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Published On: Sat, Jun 28th, 2014

Oklahoma: 2nd chikungunya case reported in Tulsa County

A second case of imported chikungunya has been reported in a Tulsa County resident, Oklahoma health officials report Thursday. Like the first case reported last week, the new case had recently traveled to the Caribbean.

The Oklahoma State Department of Health (OSDH) says both individuals were adults participating in mission trips/humanitarian aid who reported mosquito bites during their travel to this area. This has again prompted health officials to highlight the importance of taking preventive measures against mosquito exposure for those traveling to the Caribbean, e.g. use air conditioning or window/door screens to keep mosquitoes outside.  If you are not able to protect yourself from mosquitoes inside your home or hotel, sleep under a mosquito bed net, use mosquito repellents according to instructions, if weather permits, wear long-sleeved shirts and long pants and help reduce the number of mosquitoes outside your home or hotel room by emptying standing water from containers such as flowerpots or buckets.

 

Tulsa County (red), Oklahoma/David Benbennick

Tulsa County (red), Oklahoma/David Benbennick

Chikungunya (pronounced chik-en-gun-ye) is a viral disease.  Chikungunya cases have been reported in Africa, Asia, Europe, Oceania/Pacific Islands, and the Americas.  Beginning in late 2013, outbreaks have been reported in the Caribbean Islands.  Chikungunya virus is not currently found in the United States; however, cases are occurring among persons who travel outside the U.S. to affected areas, including travel related to tourism, visiting family and friends, mission trips, peace corps, etc.

Chikungunya virus is transmitted to people through mosquito bites.  Mosquitoes become infected when they feed on a person already infected with the virus.  Infected mosquitoes can then spread the virus to other people through bites.  Chikungunya virus is most often spread to people by Aedes aegypti and Aedes albopictus mosquitoes.  These are the same mosquitoes that transmit dengue virus.  They bite mostly during the daytime.  Chikungunya is not spread from person to person.

The majority of people infected with chikungunya virus become symptomatic.  Symptoms usually begin 3-7 days after being bitten by an infected mosquito. The most common symptoms are fever and joint pain.  Other symptoms may include headache, muscle pain, joint swelling, or rash.  Chikungunya disease does not often result in death, but the symptoms can be severe and disabling.  Most patients feel better within a week.  In some people, the joint pain may persist for months.  Persons at risk for more severe disease include neonates (aged <1 month) exposed intrapartum, older adults (>65 years), and persons with underlying medical conditions (e.g., hypertension, diabetes, or cardiovascular disease). Watch this World Health Organization video, “Chikungunya: the virus that “bends up” for more information.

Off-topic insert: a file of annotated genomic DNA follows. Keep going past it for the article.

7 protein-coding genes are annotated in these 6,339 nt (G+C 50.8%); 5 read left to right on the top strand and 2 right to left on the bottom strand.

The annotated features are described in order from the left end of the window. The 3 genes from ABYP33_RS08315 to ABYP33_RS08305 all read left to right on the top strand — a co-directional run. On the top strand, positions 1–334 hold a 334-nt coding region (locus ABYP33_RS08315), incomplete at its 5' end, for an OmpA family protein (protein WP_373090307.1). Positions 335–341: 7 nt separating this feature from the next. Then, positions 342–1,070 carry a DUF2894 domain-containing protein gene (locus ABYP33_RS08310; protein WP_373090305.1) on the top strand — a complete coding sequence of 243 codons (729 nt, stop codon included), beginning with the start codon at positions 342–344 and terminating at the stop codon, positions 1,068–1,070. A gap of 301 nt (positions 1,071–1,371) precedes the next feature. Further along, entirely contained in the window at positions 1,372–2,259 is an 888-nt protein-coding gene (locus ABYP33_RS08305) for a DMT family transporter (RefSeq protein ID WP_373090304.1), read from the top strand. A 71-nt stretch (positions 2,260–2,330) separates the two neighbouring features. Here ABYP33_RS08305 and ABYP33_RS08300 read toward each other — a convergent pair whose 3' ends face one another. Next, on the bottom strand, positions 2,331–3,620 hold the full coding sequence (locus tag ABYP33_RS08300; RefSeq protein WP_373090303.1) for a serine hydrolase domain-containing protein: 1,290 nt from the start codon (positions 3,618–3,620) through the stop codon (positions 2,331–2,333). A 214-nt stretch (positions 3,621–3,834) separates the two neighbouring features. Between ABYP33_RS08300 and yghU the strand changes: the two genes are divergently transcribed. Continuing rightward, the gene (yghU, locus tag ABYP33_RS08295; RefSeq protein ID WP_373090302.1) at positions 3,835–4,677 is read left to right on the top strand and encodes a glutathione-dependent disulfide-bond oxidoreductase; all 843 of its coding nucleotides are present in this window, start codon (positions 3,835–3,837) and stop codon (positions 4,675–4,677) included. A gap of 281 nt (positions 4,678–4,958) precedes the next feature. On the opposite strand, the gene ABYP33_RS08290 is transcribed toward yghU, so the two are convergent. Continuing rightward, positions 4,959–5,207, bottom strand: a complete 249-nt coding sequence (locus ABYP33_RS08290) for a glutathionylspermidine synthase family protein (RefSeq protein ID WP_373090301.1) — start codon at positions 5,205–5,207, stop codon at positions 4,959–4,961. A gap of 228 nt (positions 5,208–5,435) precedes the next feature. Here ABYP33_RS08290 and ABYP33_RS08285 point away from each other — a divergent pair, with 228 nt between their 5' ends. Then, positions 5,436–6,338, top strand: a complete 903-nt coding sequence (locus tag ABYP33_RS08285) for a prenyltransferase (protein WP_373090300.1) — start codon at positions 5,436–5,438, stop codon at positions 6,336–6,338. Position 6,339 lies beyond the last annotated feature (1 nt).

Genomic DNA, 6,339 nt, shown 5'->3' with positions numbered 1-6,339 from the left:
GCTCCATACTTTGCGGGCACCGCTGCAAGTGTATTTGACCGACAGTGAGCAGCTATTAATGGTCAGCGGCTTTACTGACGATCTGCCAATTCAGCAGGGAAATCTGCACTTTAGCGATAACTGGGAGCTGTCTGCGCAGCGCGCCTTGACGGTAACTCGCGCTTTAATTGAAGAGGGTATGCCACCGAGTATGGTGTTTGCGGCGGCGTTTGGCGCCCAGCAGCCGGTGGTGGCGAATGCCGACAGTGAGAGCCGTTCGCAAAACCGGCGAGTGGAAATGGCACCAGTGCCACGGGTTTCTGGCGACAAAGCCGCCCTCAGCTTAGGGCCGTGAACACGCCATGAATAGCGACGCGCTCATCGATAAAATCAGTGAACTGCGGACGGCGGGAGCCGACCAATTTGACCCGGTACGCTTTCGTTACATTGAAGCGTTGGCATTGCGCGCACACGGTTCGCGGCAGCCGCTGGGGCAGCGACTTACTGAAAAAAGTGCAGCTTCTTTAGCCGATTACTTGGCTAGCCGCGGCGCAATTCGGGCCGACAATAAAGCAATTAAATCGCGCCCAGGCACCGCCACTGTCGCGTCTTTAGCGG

There is no vaccine or preventative drug available for chikungunya. For more infectious disease news and information, visit and “like” the Infectious Disease News Facebook page

To date, there has been more than a quarter million locally acquired chikungunya cases reported in Central and South America and the Caribbean.

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About the Author

- Writer, Co-Founder and Executive Editor of The Global Dispatch. Robert has been covering news in the areas of health, world news and politics for a variety of online news sources. He is also the Editor-in-Chief of the website, Outbreak News Today and hosts the podcast, Outbreak News Interviews on iTunes, Stitcher and Spotify Robert is politically Independent and a born again Christian Follow @bactiman63

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